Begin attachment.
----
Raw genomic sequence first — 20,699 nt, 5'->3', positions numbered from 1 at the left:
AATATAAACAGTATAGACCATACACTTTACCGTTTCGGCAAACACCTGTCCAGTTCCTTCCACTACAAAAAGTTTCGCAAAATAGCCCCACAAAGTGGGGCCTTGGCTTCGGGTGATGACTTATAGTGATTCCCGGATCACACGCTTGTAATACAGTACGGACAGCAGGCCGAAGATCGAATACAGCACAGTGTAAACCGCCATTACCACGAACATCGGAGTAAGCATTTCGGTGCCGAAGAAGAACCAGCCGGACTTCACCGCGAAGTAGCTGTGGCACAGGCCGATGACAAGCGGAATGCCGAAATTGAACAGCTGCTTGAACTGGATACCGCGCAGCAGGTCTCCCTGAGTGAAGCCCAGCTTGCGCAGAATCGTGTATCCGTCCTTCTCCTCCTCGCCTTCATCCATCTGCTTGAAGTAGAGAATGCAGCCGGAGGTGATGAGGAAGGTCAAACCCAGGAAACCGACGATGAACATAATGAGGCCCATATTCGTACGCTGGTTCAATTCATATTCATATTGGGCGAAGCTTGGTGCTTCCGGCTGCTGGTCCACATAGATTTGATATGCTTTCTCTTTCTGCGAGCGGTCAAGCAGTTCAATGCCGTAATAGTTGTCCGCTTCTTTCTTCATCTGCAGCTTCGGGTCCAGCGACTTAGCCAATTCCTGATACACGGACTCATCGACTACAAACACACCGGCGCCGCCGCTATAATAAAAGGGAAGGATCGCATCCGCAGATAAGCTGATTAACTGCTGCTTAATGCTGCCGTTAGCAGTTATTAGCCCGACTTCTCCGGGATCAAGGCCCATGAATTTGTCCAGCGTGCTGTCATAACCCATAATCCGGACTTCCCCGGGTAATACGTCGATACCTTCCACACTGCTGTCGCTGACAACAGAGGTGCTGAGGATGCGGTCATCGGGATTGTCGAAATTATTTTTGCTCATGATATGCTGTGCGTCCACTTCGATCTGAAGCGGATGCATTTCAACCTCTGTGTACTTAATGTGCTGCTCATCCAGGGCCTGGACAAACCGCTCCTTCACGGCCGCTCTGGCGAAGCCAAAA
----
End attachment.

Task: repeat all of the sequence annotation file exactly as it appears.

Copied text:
Raw genomic sequence first — 20,699 nt, 5'->3', positions numbered from 1 at the left:
AATATAAACAGTATAGACCATACACTTTACCGTTTCGGCAAACACCTGTCCAGTTCCTTCCACTACAAAAAGTTTCGCAAAATAGCCCCACAAAGTGGGGCCTTGGCTTCGGGTGATGACTTATAGTGATTCCCGGATCACACGCTTGTAATACAGTACGGACAGCAGGCCGAAGATCGAATACAGCACAGTGTAAACCGCCATTACCACGAACATCGGAGTAAGCATTTCGGTGCCGAAGAAGAACCAGCCGGACTTCACCGCGAAGTAGCTGTGGCACAGGCCGATGACAAGCGGAATGCCGAAATTGAACAGCTGCTTGAACTGGATACCGCGCAGCAGGTCTCCCTGAGTGAAGCCCAGCTTGCGCAGAATCGTGTATCCGTCCTTCTCCTCCTCGCCTTCATCCATCTGCTTGAAGTAGAGAATGCAGCCGGAGGTGATGAGGAAGGTCAAACCCAGGAAACCGACGATGAACATAATGAGGCCCATATTCGTACGCTGGTTCAATTCATATTCATATTGGGCGAAGCTTGGTGCTTCCGGCTGCTGGTCCACATAGATTTGATATGCTTTCTCTTTCTGCGAGCGGTCAAGCAGTTCAATGCCGTAATAGTTGTCCGCTTCTTTCTTCATCTGCAGCTTCGGGTCCAGCGACTTAGCCAATTCCTGATACACGGACTCATCGACTACAAACACACCGGCGCCGCCGCTATAATAAAAGGGAAGGATCGCATCCGCAGATAAGCTGATTAACTGCTGCTTAATGCTGCCGTTAGCAGTTATTAGCCCGACTTCTCCGGGATCAAGGCCCATGAATTTGTCCAGCGTGCTGTCATAACCCATAATCCGGACTTCCCCGGGTAATACGTCGATACCTTCCACACTGCTGTCGCTGACAACAGAGGTGCTGAGGATGCGGTCATCGGGATTGTCGAAATTATTTTTGCTCATGATATGCTGTGCGTCCACTTCGATCTGAAGCGGATGCATTTCAACCTCTGTGTACTTAATGTGCTGCTCATCCAGGGCCTGGACAAACCGCTCCTTCACGGCCGCTCTGGCGAAGCCAAAA